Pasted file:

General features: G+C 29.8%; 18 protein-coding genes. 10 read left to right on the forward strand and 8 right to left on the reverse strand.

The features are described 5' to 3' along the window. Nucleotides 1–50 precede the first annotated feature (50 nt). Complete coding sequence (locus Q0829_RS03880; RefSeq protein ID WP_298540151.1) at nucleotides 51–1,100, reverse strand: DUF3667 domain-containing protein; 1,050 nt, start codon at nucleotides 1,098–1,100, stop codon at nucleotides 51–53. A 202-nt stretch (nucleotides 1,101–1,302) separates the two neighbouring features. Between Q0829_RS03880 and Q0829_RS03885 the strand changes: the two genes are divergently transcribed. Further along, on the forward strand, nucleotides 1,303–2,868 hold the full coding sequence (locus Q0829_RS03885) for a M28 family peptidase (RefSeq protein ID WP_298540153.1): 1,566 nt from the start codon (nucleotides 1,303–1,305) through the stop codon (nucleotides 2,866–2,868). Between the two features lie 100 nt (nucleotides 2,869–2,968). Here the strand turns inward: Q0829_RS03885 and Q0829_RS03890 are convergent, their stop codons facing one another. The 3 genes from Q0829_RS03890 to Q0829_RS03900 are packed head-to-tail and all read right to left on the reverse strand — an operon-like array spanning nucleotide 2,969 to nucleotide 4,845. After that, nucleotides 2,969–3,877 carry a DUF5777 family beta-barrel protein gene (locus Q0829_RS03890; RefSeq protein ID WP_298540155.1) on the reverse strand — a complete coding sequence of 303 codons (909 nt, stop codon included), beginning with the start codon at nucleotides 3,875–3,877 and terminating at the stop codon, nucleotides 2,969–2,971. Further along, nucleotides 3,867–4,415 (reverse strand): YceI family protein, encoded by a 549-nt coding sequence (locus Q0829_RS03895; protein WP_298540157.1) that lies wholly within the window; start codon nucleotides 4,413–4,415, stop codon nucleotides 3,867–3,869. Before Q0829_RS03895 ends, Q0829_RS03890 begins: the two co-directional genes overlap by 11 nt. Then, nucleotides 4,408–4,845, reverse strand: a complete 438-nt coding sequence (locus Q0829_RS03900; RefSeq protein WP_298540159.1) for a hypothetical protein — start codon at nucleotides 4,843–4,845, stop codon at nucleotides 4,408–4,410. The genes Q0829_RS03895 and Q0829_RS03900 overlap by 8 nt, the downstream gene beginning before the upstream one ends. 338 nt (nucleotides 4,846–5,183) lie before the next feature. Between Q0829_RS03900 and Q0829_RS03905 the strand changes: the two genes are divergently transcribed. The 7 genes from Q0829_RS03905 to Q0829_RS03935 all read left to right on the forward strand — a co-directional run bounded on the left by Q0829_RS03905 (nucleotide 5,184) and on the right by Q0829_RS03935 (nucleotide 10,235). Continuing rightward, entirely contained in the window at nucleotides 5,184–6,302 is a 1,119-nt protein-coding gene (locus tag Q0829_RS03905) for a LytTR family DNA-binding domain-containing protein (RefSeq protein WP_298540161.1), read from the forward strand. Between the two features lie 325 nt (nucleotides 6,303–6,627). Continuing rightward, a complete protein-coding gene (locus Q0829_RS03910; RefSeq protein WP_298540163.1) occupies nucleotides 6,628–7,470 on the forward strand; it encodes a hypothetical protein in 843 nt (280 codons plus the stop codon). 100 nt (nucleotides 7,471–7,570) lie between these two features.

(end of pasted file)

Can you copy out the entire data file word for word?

General features: G+C 29.8%; 18 protein-coding genes. 10 read left to right on the forward strand and 8 right to left on the reverse strand.

The features are described 5' to 3' along the window. Nucleotides 1–50 precede the first annotated feature (50 nt). Complete coding sequence (locus Q0829_RS03880; RefSeq protein ID WP_298540151.1) at nucleotides 51–1,100, reverse strand: DUF3667 domain-containing protein; 1,050 nt, start codon at nucleotides 1,098–1,100, stop codon at nucleotides 51–53. A 202-nt stretch (nucleotides 1,101–1,302) separates the two neighbouring features. Between Q0829_RS03880 and Q0829_RS03885 the strand changes: the two genes are divergently transcribed. Further along, on the forward strand, nucleotides 1,303–2,868 hold the full coding sequence (locus Q0829_RS03885) for a M28 family peptidase (RefSeq protein ID WP_298540153.1): 1,566 nt from the start codon (nucleotides 1,303–1,305) through the stop codon (nucleotides 2,866–2,868). Between the two features lie 100 nt (nucleotides 2,869–2,968). Here the strand turns inward: Q0829_RS03885 and Q0829_RS03890 are convergent, their stop codons facing one another. The 3 genes from Q0829_RS03890 to Q0829_RS03900 are packed head-to-tail and all read right to left on the reverse strand — an operon-like array spanning nucleotide 2,969 to nucleotide 4,845. After that, nucleotides 2,969–3,877 carry a DUF5777 family beta-barrel protein gene (locus Q0829_RS03890; RefSeq protein ID WP_298540155.1) on the reverse strand — a complete coding sequence of 303 codons (909 nt, stop codon included), beginning with the start codon at nucleotides 3,875–3,877 and terminating at the stop codon, nucleotides 2,969–2,971. Further along, nucleotides 3,867–4,415 (reverse strand): YceI family protein, encoded by a 549-nt coding sequence (locus Q0829_RS03895; protein WP_298540157.1) that lies wholly within the window; start codon nucleotides 4,413–4,415, stop codon nucleotides 3,867–3,869. Before Q0829_RS03895 ends, Q0829_RS03890 begins: the two co-directional genes overlap by 11 nt. Then, nucleotides 4,408–4,845, reverse strand: a complete 438-nt coding sequence (locus Q0829_RS03900; RefSeq protein WP_298540159.1) for a hypothetical protein — start codon at nucleotides 4,843–4,845, stop codon at nucleotides 4,408–4,410. The genes Q0829_RS03895 and Q0829_RS03900 overlap by 8 nt, the downstream gene beginning before the upstream one ends. 338 nt (nucleotides 4,846–5,183) lie before the next feature. Between Q0829_RS03900 and Q0829_RS03905 the strand changes: the two genes are divergently transcribed. The 7 genes from Q0829_RS03905 to Q0829_RS03935 all read left to right on the forward strand — a co-directional run bounded on the left by Q0829_RS03905 (nucleotide 5,184) and on the right by Q0829_RS03935 (nucleotide 10,235). Continuing rightward, entirely contained in the window at nucleotides 5,184–6,302 is a 1,119-nt protein-coding gene (locus tag Q0829_RS03905) for a LytTR family DNA-binding domain-containing protein (RefSeq protein WP_298540161.1), read from the forward strand. Between the two features lie 325 nt (nucleotides 6,303–6,627). Continuing rightward, a complete protein-coding gene (locus Q0829_RS03910; RefSeq protein WP_298540163.1) occupies nucleotides 6,628–7,470 on the forward strand; it encodes a hypothetical protein in 843 nt (280 codons plus the stop codon). 100 nt (nucleotides 7,471–7,570) lie between these two features.